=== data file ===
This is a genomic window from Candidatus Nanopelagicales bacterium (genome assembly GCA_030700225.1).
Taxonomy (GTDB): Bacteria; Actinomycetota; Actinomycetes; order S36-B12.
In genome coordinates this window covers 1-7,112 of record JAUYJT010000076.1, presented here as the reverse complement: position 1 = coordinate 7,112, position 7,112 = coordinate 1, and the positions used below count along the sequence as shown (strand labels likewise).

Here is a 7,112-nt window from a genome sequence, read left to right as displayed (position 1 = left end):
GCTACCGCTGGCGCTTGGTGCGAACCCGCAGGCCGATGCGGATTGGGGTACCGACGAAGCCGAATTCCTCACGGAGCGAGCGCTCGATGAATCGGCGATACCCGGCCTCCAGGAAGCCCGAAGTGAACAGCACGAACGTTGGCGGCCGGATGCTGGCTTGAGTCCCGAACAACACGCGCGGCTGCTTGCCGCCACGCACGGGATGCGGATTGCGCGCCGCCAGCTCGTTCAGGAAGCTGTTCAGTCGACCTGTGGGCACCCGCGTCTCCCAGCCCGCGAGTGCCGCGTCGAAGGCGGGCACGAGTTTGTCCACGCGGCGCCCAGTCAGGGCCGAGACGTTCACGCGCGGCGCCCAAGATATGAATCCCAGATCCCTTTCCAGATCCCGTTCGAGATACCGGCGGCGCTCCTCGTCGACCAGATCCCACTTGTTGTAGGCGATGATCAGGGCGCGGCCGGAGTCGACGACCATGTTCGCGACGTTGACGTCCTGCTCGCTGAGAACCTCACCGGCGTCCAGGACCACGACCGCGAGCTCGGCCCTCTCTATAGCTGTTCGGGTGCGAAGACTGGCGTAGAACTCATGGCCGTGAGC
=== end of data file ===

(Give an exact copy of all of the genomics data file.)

This is a genomic window from Candidatus Nanopelagicales bacterium (genome assembly GCA_030700225.1).
Taxonomy (GTDB): Bacteria; Actinomycetota; Actinomycetes; order S36-B12.
In genome coordinates this window covers 1-7,112 of record JAUYJT010000076.1, presented here as the reverse complement: position 1 = coordinate 7,112, position 7,112 = coordinate 1, and the positions used below count along the sequence as shown (strand labels likewise).

Here is a 7,112-nt window from a genome sequence, read left to right as displayed (position 1 = left end):
GCTACCGCTGGCGCTTGGTGCGAACCCGCAGGCCGATGCGGATTGGGGTACCGACGAAGCCGAATTCCTCACGGAGCGAGCGCTCGATGAATCGGCGATACCCGGCCTCCAGGAAGCCCGAAGTGAACAGCACGAACGTTGGCGGCCGGATGCTGGCTTGAGTCCCGAACAACACGCGCGGCTGCTTGCCGCCACGCACGGGATGCGGATTGCGCGCCGCCAGCTCGTTCAGGAAGCTGTTCAGTCGACCTGTGGGCACCCGCGTCTCCCAGCCCGCGAGTGCCGCGTCGAAGGCGGGCACGAGTTTGTCCACGCGGCGCCCAGTCAGGGCCGAGACGTTCACGCGCGGCGCCCAAGATATGAATCCCAGATCCCTTTCCAGATCCCGTTCGAGATACCGGCGGCGCTCCTCGTCGACCAGATCCCACTTGTTGTAGGCGATGATCAGGGCGCGGCCGGAGTCGACGACCATGTTCGCGACGTTGACGTCCTGCTCGCTGAGAACCTCACCGGCGTCCAGGACCACGACCGCGAGCTCGGCCCTCTCTATAGCTGTTCGGGTGCGAAGACTGGCGTAGAACTCATGGCCGTGAGC